often referred to as food stamps, to purchase a CSA share at half price. Kennealy, who spent her early childhood in Puerto Rico before moving to Lexington, has an M.B.A. from Harvard. She left a successful career as an investment banker to train at Le Cordon Bleu culinary school in London. As a chef and as a mother of three, she is committed to knowing where the food she serves comes from. “I’m Puerto Rican,” she says. “In their backyard, my grandmother and grandfather had avocados, coffee, guavas, and bananas. It was a moveable feast.” She wants everyone to have a similarly direct connection with the food on the table. Groups like New Entry have led to a renaissance of interest in agriculture, Kennealy believes. New Entry is working nationally to get other farm incubator programs started. “In New England, we have such a vibrant history related to agriculture,” says Kennealy. “I’m trying to support local farmers. What I admire most about New Entry is that they really understand the science and the art of agriculture.” Kennealy and executive chef Matthew Molloy have been connecting with New Entry as they develop menus for the inn’s restaurant, Artistry on the Green. That means local farmers like
Nasrin Morovaty, who came to the United States from Iran with her husband on a student visa in 1977. After the revolution in their country, they remained in the U.S. and have raised their daughter here. Three years ago, Morovaty, who loves gardening, came across New Entry on the Internet and decided to find out more. “When I went for my first meeting, they scared us by telling us about the difficulties of the business,” she says. “But I realized, ‘Yes, I want to do this even though it’s hard,’”—and she completed New Entry’s farm business planning course. Morovaty does small-scale farming at the organization’s incubator training farm in Dracut, Mass. She grows herbs such as Thai basil, sage, mint, oregano, and summer savory, as well as other crops like beets, salad greens, and eggplant, and this year will try calendula (marigolds). “There are so many edible things that can be grown sustainably,” she says. “I want to teach people that there is more to eat than lettuce.” Kennealy hopes that Morovaty will help teach that lesson by providing herbs and edible flowers to the Inn at Hastings Park. Through supporting New Entry, both as a business owner and a donor, “I want to make a commitment to people who are developing the agricultural skills that are so needed in our community.”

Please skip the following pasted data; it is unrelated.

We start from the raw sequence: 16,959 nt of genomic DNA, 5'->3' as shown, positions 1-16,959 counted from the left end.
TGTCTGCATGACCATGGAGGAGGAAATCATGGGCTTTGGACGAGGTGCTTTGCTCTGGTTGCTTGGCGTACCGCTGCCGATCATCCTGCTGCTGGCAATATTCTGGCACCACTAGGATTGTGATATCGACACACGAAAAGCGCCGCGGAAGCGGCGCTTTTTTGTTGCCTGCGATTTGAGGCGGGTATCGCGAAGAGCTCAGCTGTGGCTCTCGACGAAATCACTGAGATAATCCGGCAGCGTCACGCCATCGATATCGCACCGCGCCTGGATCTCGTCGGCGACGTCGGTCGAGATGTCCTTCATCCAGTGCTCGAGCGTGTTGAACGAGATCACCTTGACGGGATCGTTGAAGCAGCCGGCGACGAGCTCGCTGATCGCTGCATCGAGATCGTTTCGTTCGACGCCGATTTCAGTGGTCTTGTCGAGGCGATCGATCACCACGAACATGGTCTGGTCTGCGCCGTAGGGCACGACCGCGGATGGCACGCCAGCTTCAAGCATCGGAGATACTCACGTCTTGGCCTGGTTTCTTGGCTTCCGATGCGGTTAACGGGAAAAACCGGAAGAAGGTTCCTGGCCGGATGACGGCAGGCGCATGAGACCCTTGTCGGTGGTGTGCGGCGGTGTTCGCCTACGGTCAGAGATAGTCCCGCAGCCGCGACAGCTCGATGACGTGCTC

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N ews of Giv ing , Grow t h, an d G ratitu d e
Morality in Action By Catherine O’Neill Grace
Photo by Anne-Marie Vu, A15